4. 4. An Investigative Study Of The… www.ijpsi.org 16 | P a g e The general form of the model was as follows: ICTA = α + β1X1 + β2X2+ β3X3+ β4X4+ β5X5+ β6X6+e Where, ICTA = Information and communication adoption, X1 = Cost, X2 = Infrastructure, X3 = Skills and Training X4 = Funds, X5 = Management Support, X6 = Government Support. And α is constant and β1, β2, β3, β4, β5, and β6 are coefficient to estimate, and e is the error term. 3.1 Research Questions The following research questions were answered in the course of this research; What is the relative contribution of each of the above variables to the prediction of adoption of ICT in SMEs in Nigeria? What is the joint contribution of Cost, Infrastructure, Skills and Training, Funds, Government Support and Management Support attitude to the adoption of Information and Communication Technology (ICT) in SMEs in Nigeria IV. METHODOLOGY 4.1 Survey Procedure and Sample The study made use of 75 industrial Small and Medium Enterprises located in different part of Oyo state. They were randomly selected from the directory of Nigerian businesses compiled by Manufacturers Association of Nigeria (MAN) which contained information on businesses from all sectors of Nigerian economy. The companies’ names were confirmed by telephone to ensure that they exist and operating. Structured questionnaire was administered to the owner or member of staff that can provide useful information from Ibadan, Oyo, Ogbomoso and Isheyin respectively. The instrument used was subjected to a test and re-test process in order to establish the reliability of the instrument. Also to ascertain the validities of the instrument, face and content validities were ensured.The instrument was given to professionals for scrutiny and evaluation. Multiple Regression analysis was used to analyze the data. 4.2 Data Analysis Table 1 Model Summaryb Model R R Square Adjusted R Square Std. Error of the Estimate Durbin-Watson 1 .945a .894 .884 .19436 2.332 a. Predictors: (Constant), Government Support, Infrastructure, Cost, Skills and Training , Management Support, Funds b. Dependent Variable: ICT Adoption Table 2 ANOVAa Model Sum of Squares Df Mean Square F Sig. 1 Regression 21.618 6 3.603 95.375 .000b Residual 2.569 68 .038 Total 24.187 74 a. Dependent Variable: ICT Adoption b. Predictors: (Constant), Government Support, Infrastructure, Cost, Skills and Training , Management Support, Funds Table 3 Coefficientsa Model Unstandardized Coefficients Standardized Coefficients t Sig. B Std. Error Beta 1 (Constant) -.392 .217 -1.801 .076 Cost .044 .057 .044 .771 .443 Funds .230 .089 .224 2.578 .012 Infrastructure .402 .074 .403 6.046 .000 Skills and Training .324 .057 .325 5.695 .000 Management Support .308 .070 .304 4.381 .000 Government Support .177 .065 .185 2.730 .008 a. Dependent Variable: ICT Adoption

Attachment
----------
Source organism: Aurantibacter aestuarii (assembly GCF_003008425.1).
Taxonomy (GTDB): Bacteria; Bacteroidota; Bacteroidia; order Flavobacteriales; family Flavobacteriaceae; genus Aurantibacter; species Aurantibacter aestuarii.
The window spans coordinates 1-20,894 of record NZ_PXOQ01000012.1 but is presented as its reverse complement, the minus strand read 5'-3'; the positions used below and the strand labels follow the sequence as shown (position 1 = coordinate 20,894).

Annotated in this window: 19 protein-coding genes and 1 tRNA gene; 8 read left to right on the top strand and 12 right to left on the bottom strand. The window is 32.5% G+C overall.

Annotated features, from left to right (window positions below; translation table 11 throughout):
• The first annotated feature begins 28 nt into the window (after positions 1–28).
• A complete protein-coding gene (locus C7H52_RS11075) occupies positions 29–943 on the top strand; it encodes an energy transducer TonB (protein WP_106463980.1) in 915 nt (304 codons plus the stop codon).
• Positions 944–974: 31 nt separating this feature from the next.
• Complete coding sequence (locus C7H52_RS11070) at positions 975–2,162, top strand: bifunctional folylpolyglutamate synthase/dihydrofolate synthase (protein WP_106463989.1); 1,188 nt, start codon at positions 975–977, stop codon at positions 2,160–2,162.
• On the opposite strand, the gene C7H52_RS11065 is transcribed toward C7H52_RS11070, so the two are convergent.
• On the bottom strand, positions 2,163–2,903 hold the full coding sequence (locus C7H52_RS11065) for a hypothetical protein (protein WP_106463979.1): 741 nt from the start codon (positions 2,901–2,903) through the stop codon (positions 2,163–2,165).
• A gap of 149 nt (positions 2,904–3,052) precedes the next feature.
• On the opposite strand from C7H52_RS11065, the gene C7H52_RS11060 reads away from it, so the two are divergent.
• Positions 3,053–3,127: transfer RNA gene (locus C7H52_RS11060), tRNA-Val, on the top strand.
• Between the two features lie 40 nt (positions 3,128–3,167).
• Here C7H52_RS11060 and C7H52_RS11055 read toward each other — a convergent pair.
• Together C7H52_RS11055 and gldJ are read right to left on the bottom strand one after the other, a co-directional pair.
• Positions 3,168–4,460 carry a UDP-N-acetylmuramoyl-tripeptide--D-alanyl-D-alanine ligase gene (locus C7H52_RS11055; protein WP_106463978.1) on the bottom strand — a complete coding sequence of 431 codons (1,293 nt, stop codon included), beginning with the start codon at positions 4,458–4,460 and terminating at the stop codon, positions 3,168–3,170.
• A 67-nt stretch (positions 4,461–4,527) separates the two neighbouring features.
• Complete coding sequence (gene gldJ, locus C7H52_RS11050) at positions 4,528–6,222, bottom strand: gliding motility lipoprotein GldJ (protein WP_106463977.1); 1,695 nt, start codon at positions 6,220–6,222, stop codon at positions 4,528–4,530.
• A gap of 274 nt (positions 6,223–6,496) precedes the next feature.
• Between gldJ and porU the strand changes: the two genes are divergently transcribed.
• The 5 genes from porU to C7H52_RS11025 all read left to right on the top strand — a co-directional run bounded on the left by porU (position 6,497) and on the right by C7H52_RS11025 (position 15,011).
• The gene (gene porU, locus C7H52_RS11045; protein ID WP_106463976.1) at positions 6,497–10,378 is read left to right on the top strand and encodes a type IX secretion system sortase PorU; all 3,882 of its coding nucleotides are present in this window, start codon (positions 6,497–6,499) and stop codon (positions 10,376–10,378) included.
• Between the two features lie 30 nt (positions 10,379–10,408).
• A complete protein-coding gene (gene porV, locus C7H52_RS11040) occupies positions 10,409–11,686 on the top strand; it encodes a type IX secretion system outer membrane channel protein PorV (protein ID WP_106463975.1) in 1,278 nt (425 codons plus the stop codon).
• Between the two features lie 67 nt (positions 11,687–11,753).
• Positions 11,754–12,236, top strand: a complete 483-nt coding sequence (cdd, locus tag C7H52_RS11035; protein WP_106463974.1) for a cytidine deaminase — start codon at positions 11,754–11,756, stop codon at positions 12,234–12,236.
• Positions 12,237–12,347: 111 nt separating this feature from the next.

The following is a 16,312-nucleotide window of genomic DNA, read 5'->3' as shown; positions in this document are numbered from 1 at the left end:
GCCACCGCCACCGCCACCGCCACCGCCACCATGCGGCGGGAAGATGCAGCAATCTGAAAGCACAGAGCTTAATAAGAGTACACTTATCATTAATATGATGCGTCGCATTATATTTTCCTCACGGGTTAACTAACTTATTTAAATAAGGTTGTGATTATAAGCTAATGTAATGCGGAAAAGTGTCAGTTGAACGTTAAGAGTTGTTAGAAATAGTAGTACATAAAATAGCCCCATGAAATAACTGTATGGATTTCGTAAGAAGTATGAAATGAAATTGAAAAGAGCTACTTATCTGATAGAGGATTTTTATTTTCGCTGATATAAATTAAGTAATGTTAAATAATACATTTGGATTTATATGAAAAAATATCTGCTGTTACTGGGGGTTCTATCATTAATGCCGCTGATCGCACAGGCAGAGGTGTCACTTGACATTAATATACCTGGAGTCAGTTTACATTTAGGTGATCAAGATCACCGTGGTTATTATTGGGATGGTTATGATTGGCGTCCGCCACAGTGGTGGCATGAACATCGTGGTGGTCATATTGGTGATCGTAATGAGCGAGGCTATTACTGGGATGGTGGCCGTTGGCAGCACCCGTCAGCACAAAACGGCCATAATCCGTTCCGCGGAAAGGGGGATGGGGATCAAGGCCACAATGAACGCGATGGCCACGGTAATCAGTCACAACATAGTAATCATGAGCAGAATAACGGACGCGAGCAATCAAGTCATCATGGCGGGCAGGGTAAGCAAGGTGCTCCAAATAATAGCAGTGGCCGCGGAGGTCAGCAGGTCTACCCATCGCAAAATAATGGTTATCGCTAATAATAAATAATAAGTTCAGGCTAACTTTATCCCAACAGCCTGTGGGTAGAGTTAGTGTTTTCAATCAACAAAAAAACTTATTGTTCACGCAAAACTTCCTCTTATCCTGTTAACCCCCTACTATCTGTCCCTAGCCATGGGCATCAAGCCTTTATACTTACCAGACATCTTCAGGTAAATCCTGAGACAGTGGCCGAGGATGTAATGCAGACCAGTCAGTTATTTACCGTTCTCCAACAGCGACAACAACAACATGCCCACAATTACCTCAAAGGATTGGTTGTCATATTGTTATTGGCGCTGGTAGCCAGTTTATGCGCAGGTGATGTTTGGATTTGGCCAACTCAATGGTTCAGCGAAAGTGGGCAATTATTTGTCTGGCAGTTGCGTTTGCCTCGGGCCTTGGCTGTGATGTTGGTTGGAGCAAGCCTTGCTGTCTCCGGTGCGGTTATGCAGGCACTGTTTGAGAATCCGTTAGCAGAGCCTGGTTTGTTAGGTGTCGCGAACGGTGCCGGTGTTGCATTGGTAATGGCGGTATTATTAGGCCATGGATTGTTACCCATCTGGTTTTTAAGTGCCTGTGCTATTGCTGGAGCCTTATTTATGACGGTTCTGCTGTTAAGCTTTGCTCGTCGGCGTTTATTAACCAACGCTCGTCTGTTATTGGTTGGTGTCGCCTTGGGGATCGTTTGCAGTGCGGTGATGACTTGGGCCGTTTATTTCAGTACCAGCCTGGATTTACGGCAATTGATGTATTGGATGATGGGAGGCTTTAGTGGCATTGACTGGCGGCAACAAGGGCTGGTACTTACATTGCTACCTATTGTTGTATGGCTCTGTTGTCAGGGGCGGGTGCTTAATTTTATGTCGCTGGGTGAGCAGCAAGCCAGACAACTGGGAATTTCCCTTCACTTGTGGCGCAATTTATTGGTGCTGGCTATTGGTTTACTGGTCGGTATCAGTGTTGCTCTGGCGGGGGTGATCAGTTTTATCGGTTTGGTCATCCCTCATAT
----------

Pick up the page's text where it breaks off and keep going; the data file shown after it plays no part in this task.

5. 5. An Investigative Study Of The… www.ijpsi.org 17 | P a g e 4.3 Interpretation Of Result Table 2, 3 and 4 show that the independent variables (i.e Cost, Funds, Infrastructure, Skills and Training, Management Support and Government Support attitude) were significant joint predictors of ICT adoption in SMEs.(F(6, 68) = 95.375;R2 = 0.894; P< .05). The independent variables jointly explained 89.4% of variance ofICT adoption in SMEs. Furthermore, Cost (β = 0.044;Ns); Funds (β = 0.224; P<.05); Infrastructure (β = 0.403; P<.05); Skills and Training (β = 0.325; P<.05) ; Management Support (β = 0.304; P<.05) andGovernment Support (β = 0.185; P<.05) were significant independent predictors of ICT adoption in SMEs. These results are in line with (Sajuyigbe and Alabi, 2012; Apalu and Emmanuel, 2011; Adenikinju, 2005; Irefinet al 2012; Lal, 2007; and Apulu and Latham , 2011)who discovered that infrastructural facilities, accessibility to funds, cost of implementation, appropriate management and government policies and levels of ICT education are the major determinants of ICT adoption in SMEs in Nigeria. 4.4 Discussion Of Research Findings This study revealed that cost of purchasing computer equipment is one of the major determinants of ICT adoption in SMEs with (β = 0.044, Ns) but surprisingly is not significant. This result is contrary to the finding of Irefinet al,(2012)who pointed out that the cost of purchasing computer equipment is most major factor that affects the adoption of ICT in SMEs. It was discovered from this study that access to funds has significant effect on ICT adoption in SMEs with (β = 0.224; P<.05)and this is in line with Sajuyigbe and Alabi, (2012); Ojokuku and Sajuyigbe, (2102); and Apalu and Emmanuel, (2011) who asserted that finance is a major factor that determine the ICT adoption in SMEs especially in developing countries.The study pointed out that infrastructure is most important factor that predict the adoption of ICT in SMEs with highest beta (β = 0.403; P<.05). This implies that the availability of infrastructural facilities such as electricity and physical infrastructure have significant impact on the ICT adoption in SMEs. This result agreed with Lal (2007) and Irefinet al,(2012) who investigated the adoption of ICT in SMEs in Nigeria and found that one of the major factors inhibiting ICT diffusion and intensive utilization are poor electricity and physical infrastructure.The study also revealed that skills and training have significant impact on ICT adoption with (β = 0.325; P<.05). This implies that the level of ICT education will predict the ICT adoption in SMEs. This result is in line with Duanet al (2002) who identified that lack of ICT skills and knowledge in SMEs as one of the major challenges faced by developing countries.The study discovered that management and government support have significant impact on ICT adoption in SMEs with (β = 0.304; P<.05) and (β = 0.185; P<.05) respectively. These results agreed with Shielset al (2003) who found that characteristics of the firm and industry sector are contributory factors to the adoption and exploitation of ICTs by SMEs. Also,Caldeira and Ward's (2003) study confirming that positive attitude of top management has brought about the relative success of IS/IT adoption in SMEs, especially in manufacturing ones. In addition, it is argued that greater intention to adopt IT solutions is directly attributable to the more positive attitude of small minority business owner’s toward IT adoption (Qureshiand York, 2008). Consequently, if the CEO perceives that benefits of IT adoption outweigh its risks, then the business is more likely to adopt IT (Thong and Yap, 1995) V. CONCLUSION AND RECOMMENDATIONS This research paper investigates the factors affecting the adoption of information and communication technology in small and medium scale enterprises in Oyo State, Nigeria. On the basis of the findings of this research paper, it can be concluded that all variables i.e cost of purchasing of computer equipment, infrastructure, skills and training, accessibility to funds, management and government support werejointly predict the ICT adoption in SMEs. The current study also reveals that infrastructure is most important factor that determines the level of ICT adoption in SMEs. For Nigeria SMEs to effectively use ICT, technological infrastructures should be put in place by the government to support ICT use. ICT skills and knowledge is another important factor that inhibits the adoption of ICT by SMEs. Management and government support should be considered as one of the factors militating against the adoption of ICT by SMEs in Nigeria. It is widely believed that ICT adoption and utilization is predicated on availability of physical infrastructure, legal and regulatory issues, adequate research and development, and proper policy. The research identify access to finance by SMEs has another factor that prohibit the adoption of ICT in SMEs but the cost of purchase computer equipment found to be insignificant. The study has shown clearly the factors affecting the adoption of ICT in Nigerian Small Scale Industries and the level at which it affect them. The governmentis advised to provide adequate ICT infrastructure in the country, this will be easier for SMEs to adopt it rather than running away from it. Nigeria government should invest largely in the SMEs sector by making more funds available to SMEs and establish computer training centres across the country.